This is the Congress where legislators focus on the most critical issues facing the nation—like finding time to honor 50 glorious years of Marshmallow Peeps.

This is the Congress where a corrupt lawmaker can be arrested after police find $90,000 in bribe money wrapped in tinfoil inside his kitchen freezer (but give him credit for redefining the whole idea of "cold hard cash").

This is the Congress that led Mark Twain to quip a century ago, "Suppose you were an idiot. And suppose you were a member of Congress. But I repeat myself." (And this is the same Congress that makes Twain's words often ring just as true today.)

In this tale of two Congresses, the temple of democracy and the capitol of idiocy are, in fact, one and the same. This is our legislative branch, the sole lawmaking body of our representative democracy. It is—and always has been—a peculiar mix of the ridiculous and the sublime.

How did the framers of the Constitution design the legislative branch to serve as the voice of the people's will in pursuit of the public interest? How well does the Congress fulfill these democratic ideals in practice? What powers does Congress have, and how does it use them? And is it fair for so many of us—like Mark Twain—to view the legislative branch with such cynicism and disdain?

Legislative Branch (Congress) Trivia

Since 1789, more than 11,000 proposed amendments to the United States Constitution have been introduced in Congress. Only 27 have been ratified.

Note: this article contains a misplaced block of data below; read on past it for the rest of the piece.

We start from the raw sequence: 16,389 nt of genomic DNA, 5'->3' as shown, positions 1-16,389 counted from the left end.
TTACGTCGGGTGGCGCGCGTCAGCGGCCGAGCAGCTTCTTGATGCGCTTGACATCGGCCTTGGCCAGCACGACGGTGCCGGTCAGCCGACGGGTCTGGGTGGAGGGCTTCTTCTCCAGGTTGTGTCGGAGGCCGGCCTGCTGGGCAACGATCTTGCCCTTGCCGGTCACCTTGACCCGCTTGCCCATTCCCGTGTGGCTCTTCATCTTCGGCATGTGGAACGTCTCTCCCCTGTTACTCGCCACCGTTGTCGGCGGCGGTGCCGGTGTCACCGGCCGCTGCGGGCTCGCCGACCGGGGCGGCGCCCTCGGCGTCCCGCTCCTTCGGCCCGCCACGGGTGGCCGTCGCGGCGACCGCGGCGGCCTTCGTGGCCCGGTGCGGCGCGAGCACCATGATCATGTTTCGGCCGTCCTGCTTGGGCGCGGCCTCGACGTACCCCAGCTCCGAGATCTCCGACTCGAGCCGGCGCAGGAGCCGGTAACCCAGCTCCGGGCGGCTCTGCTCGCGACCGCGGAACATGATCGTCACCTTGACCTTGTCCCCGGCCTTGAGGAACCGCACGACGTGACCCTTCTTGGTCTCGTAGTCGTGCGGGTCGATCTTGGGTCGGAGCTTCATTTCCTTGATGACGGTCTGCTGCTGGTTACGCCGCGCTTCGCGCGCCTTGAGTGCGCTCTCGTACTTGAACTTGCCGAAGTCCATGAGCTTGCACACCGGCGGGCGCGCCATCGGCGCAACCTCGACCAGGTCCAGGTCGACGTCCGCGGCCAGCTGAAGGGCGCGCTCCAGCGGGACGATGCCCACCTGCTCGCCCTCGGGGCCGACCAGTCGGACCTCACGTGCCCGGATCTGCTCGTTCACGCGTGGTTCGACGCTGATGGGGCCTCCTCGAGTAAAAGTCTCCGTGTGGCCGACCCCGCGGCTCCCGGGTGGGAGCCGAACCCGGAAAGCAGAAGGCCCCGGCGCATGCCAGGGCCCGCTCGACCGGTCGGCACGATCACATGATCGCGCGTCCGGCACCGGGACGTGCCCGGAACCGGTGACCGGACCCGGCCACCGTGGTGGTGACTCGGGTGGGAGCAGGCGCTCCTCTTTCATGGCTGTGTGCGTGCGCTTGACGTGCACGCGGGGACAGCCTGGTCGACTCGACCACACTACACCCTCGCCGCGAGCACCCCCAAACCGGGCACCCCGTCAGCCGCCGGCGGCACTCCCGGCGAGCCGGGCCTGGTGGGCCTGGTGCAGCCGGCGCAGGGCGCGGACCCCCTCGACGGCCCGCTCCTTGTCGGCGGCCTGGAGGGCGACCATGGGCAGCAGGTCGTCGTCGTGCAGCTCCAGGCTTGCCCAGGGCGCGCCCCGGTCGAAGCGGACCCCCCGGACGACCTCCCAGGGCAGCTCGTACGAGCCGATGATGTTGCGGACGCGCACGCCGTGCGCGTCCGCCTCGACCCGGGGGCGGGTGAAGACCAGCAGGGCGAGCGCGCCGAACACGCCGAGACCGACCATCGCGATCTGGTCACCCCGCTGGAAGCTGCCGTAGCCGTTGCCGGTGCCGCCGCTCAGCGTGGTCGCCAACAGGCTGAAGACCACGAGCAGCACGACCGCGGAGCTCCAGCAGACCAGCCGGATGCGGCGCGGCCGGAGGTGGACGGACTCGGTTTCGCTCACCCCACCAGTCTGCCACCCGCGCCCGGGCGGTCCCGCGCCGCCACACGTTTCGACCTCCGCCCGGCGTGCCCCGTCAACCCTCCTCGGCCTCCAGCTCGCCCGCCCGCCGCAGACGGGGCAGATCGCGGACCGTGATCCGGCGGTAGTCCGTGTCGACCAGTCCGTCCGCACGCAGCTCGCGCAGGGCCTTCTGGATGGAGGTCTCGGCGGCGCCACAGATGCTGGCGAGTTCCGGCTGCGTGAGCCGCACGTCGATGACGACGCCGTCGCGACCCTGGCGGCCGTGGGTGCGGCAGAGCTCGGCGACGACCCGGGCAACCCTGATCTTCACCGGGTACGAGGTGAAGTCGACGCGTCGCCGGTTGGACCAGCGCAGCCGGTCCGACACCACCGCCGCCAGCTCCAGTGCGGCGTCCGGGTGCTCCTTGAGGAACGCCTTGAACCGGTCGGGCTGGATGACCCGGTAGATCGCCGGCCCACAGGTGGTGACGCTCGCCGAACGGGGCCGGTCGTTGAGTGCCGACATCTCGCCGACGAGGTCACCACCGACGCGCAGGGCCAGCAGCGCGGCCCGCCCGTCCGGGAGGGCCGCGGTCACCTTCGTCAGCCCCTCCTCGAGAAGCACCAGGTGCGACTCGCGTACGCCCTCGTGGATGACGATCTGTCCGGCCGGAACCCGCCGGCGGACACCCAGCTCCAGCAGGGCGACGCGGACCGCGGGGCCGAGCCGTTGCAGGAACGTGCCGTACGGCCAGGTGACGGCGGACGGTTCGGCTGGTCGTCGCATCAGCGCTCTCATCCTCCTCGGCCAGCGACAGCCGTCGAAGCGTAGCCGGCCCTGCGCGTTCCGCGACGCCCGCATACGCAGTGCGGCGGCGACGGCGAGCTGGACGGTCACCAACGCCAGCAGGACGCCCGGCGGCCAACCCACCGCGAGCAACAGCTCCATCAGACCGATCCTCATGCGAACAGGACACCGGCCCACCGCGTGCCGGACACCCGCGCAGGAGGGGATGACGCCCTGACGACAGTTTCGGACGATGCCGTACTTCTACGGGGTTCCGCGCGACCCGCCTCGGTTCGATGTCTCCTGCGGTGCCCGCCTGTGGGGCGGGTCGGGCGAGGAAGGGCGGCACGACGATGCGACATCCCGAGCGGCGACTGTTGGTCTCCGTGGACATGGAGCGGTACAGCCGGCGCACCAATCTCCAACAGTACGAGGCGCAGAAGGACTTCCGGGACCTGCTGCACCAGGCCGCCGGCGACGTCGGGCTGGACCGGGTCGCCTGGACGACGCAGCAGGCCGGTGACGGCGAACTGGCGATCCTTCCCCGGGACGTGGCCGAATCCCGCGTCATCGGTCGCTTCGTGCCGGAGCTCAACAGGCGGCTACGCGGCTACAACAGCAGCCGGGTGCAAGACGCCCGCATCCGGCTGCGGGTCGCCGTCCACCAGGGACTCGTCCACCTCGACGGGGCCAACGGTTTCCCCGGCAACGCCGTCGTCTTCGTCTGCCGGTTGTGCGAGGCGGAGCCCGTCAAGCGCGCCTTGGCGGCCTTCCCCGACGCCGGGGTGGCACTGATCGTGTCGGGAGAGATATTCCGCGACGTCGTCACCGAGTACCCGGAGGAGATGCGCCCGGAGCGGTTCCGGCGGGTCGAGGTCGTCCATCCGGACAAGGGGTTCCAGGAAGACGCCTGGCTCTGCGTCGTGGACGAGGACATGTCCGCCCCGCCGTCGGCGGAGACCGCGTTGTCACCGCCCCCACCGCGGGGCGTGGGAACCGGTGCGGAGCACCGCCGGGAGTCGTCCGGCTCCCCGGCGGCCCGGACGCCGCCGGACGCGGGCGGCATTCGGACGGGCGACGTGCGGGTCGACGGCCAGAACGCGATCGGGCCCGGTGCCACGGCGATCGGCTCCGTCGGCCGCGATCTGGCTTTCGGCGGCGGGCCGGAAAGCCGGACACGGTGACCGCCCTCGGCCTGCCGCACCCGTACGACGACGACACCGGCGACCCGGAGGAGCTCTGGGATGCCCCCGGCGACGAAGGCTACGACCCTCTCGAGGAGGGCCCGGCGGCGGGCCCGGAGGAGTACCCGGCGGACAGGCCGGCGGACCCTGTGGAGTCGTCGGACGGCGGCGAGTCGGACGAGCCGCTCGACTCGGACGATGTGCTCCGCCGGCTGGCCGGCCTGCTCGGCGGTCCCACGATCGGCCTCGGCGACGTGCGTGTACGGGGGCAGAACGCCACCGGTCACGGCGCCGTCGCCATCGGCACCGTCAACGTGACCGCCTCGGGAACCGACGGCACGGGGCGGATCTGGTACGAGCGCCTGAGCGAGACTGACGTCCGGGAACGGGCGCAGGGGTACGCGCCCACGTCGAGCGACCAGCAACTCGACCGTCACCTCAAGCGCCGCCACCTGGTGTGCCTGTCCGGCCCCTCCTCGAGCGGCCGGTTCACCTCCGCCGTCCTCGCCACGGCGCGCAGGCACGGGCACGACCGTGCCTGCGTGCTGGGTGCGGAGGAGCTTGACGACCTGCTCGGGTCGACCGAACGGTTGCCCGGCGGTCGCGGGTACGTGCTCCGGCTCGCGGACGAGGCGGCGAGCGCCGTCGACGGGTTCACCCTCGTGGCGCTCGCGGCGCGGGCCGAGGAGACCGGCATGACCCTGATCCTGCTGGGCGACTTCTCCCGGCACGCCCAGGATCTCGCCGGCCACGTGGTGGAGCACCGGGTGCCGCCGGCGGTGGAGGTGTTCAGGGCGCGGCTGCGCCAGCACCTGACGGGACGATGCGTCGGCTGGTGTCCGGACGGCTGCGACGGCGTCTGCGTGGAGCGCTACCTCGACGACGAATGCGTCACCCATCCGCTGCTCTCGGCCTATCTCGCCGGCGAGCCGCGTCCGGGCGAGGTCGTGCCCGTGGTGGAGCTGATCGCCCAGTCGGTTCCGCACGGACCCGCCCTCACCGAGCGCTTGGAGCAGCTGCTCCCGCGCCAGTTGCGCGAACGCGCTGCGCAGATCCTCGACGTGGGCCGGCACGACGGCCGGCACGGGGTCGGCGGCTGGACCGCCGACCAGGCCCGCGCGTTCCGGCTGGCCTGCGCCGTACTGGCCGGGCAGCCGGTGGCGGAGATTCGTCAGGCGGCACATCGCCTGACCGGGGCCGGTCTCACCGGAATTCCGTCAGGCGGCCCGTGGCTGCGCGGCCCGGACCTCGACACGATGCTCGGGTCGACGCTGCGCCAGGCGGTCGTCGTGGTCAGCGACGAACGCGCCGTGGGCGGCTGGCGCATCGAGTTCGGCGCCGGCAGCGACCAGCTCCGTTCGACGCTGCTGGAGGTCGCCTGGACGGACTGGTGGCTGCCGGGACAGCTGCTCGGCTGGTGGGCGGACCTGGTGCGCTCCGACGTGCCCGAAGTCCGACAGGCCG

President Andrew Johnson, who was impeached in 1868 and nearly removed from office—he prevailed in his trial before the Senate by only one vote—later became the only president to serve in the Senate leaving the White House. In 1875, Tennessee returned Johnson to the same Senate seat he had earlier occupied from 1857-62. Johnson died just a few months later, however.

President Andrew Johnson, who was impeached in 1868 and nearly removed from office—he prevailed in his trial before the Senate by only one vote—later became the only president to serve in the Senate leaving the White House. In 1875, Tennessee returned Johnson to the same Senate seat he had earlier occupied from 1857-62. Johnson died just a few months later, however.

Legislative Branch (Congress) Resources

Books

Lee Hamilton, How Congress Works and Why You Should Care (2004)
A longtime congressman from Indiana, author Lee Hamilton served in the House of Representatives for 34 years. In this book, he attempts to describe how the institution really works, from the inside. Hamilton has a clear allegiance to the Congress and his book might be read as a kind of subtle defense of the legislative branch against the nation's widespread criticism of it.

Robert Remini, The House: The History of the House of Representatives (2007)
Remini, a talented popular historian, has joined forces with the Library of Congress to produce this highly readable—if not terribly critical—narrative history of the House of Representatives. For anyone interested in the 220-year history of the House, this is a great place to start.

Lewis Gould, The Most Exclusive Club: A History of the Modern United States Senate (2006)
Gould's history of the Senate in the twentieth century takes a much more critical tone than Remini's history of the House; where Remini seems to have a certain affection for his subject, Gould's view of the Senate often seems to stand on the tipping point between skepticism and contempt. But there is a great deal of worthwhile material here, and Gould's interpretation of the Senate as an elitist institution full of egomaniacal grandstanders, often standing in the way of progress, is not one that entirely lacks justification.